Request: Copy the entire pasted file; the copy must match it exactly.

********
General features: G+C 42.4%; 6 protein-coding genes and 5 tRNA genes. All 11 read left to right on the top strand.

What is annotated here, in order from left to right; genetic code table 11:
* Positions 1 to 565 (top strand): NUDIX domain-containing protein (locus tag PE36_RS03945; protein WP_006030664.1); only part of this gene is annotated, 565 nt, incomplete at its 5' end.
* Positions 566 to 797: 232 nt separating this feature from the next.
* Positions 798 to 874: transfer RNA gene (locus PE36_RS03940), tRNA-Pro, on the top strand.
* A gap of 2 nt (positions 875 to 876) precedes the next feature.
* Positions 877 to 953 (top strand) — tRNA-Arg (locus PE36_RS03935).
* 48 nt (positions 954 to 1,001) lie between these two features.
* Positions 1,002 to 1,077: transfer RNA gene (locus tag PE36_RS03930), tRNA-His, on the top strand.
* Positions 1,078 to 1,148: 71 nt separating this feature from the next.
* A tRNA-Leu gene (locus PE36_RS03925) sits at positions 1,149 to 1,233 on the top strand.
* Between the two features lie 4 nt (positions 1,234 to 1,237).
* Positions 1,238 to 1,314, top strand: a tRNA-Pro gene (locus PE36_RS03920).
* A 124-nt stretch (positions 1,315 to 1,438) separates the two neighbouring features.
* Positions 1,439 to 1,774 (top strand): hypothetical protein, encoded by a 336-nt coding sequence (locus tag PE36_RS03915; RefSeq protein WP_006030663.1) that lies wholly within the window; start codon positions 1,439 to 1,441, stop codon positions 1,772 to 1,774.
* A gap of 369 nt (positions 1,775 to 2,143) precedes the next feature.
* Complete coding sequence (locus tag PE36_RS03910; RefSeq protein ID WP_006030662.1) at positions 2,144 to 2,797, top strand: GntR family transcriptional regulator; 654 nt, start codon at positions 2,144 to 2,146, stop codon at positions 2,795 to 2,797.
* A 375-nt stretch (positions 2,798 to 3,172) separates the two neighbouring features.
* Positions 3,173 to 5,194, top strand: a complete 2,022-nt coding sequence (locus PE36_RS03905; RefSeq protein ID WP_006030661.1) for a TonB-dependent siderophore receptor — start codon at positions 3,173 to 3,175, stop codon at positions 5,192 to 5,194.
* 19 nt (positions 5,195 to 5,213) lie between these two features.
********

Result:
General features: G+C 42.4%; 6 protein-coding genes and 5 tRNA genes. All 11 read left to right on the top strand.

What is annotated here, in order from left to right; genetic code table 11:
* Positions 1 to 565 (top strand): NUDIX domain-containing protein (locus tag PE36_RS03945; protein WP_006030664.1); only part of this gene is annotated, 565 nt, incomplete at its 5' end.
* Positions 566 to 797: 232 nt separating this feature from the next.
* Positions 798 to 874: transfer RNA gene (locus PE36_RS03940), tRNA-Pro, on the top strand.
* A gap of 2 nt (positions 875 to 876) precedes the next feature.
* Positions 877 to 953 (top strand) — tRNA-Arg (locus PE36_RS03935).
* 48 nt (positions 954 to 1,001) lie between these two features.
* Positions 1,002 to 1,077: transfer RNA gene (locus tag PE36_RS03930), tRNA-His, on the top strand.
* Positions 1,078 to 1,148: 71 nt separating this feature from the next.
* A tRNA-Leu gene (locus PE36_RS03925) sits at positions 1,149 to 1,233 on the top strand.
* Between the two features lie 4 nt (positions 1,234 to 1,237).
* Positions 1,238 to 1,314, top strand: a tRNA-Pro gene (locus PE36_RS03920).
* A 124-nt stretch (positions 1,315 to 1,438) separates the two neighbouring features.
* Positions 1,439 to 1,774 (top strand): hypothetical protein, encoded by a 336-nt coding sequence (locus tag PE36_RS03915; RefSeq protein WP_006030663.1) that lies wholly within the window; start codon positions 1,439 to 1,441, stop codon positions 1,772 to 1,774.
* A gap of 369 nt (positions 1,775 to 2,143) precedes the next feature.
* Complete coding sequence (locus tag PE36_RS03910; RefSeq protein ID WP_006030662.1) at positions 2,144 to 2,797, top strand: GntR family transcriptional regulator; 654 nt, start codon at positions 2,144 to 2,146, stop codon at positions 2,795 to 2,797.
* A 375-nt stretch (positions 2,798 to 3,172) separates the two neighbouring features.
* Positions 3,173 to 5,194, top strand: a complete 2,022-nt coding sequence (locus PE36_RS03905; RefSeq protein ID WP_006030661.1) for a TonB-dependent siderophore receptor — start codon at positions 3,173 to 3,175, stop codon at positions 5,192 to 5,194.
* 19 nt (positions 5,195 to 5,213) lie between these two features.